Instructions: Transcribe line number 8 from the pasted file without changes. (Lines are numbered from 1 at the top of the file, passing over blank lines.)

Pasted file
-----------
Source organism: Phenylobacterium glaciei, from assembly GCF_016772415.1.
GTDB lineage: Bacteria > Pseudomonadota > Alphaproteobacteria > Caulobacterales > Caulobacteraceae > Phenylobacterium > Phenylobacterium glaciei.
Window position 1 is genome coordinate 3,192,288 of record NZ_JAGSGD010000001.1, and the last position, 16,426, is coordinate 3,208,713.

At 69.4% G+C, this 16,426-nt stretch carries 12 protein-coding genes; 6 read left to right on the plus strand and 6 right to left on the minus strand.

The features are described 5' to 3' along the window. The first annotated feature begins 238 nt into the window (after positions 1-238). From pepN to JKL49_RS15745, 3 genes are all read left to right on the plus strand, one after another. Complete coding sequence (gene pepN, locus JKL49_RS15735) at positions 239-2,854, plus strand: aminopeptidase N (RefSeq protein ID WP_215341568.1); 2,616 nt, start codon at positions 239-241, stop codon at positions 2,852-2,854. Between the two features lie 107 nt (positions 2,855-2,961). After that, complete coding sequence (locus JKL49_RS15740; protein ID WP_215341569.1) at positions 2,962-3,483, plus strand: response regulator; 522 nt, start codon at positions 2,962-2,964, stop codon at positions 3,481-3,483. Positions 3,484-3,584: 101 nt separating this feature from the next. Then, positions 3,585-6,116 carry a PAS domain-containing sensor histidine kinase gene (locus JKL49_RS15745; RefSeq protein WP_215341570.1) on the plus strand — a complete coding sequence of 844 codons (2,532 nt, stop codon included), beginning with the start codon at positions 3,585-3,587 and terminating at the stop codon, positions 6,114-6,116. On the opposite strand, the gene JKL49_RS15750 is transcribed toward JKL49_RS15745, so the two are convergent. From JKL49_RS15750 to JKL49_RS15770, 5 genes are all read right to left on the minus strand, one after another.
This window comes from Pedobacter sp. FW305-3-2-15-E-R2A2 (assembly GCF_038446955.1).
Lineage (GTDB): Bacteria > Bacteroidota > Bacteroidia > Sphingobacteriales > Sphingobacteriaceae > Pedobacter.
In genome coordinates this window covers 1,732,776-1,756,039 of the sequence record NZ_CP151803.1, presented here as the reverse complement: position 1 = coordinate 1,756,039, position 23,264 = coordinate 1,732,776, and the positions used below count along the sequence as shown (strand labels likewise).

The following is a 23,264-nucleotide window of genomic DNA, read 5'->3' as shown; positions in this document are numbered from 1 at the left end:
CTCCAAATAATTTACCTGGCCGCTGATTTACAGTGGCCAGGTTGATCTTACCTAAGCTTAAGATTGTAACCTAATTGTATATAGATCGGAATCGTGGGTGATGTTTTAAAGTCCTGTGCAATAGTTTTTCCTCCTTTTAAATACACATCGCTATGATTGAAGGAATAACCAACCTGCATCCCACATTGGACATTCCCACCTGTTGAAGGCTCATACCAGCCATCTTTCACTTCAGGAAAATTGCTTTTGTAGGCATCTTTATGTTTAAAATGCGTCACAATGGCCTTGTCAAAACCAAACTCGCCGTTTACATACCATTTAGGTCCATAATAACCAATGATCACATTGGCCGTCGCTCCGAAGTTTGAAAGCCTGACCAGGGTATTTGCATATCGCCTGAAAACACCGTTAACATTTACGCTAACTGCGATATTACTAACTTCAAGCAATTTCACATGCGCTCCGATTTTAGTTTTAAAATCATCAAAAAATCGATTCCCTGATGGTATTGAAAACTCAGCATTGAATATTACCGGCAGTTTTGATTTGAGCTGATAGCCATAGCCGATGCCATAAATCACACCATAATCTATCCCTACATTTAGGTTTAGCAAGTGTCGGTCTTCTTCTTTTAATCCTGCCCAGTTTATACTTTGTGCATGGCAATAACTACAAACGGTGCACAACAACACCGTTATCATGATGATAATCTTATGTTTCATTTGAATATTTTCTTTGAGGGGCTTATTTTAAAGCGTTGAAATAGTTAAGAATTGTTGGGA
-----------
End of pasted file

In genome coordinates this window covers 1,732,776-1,756,039 of the sequence record NZ_CP151803.1, presented here as the reverse complement: position 1 = coordinate 1,756,039, position 23,264 = coordinate 1,732,776, and the positions used below count along the sequence as shown (strand labels likewise).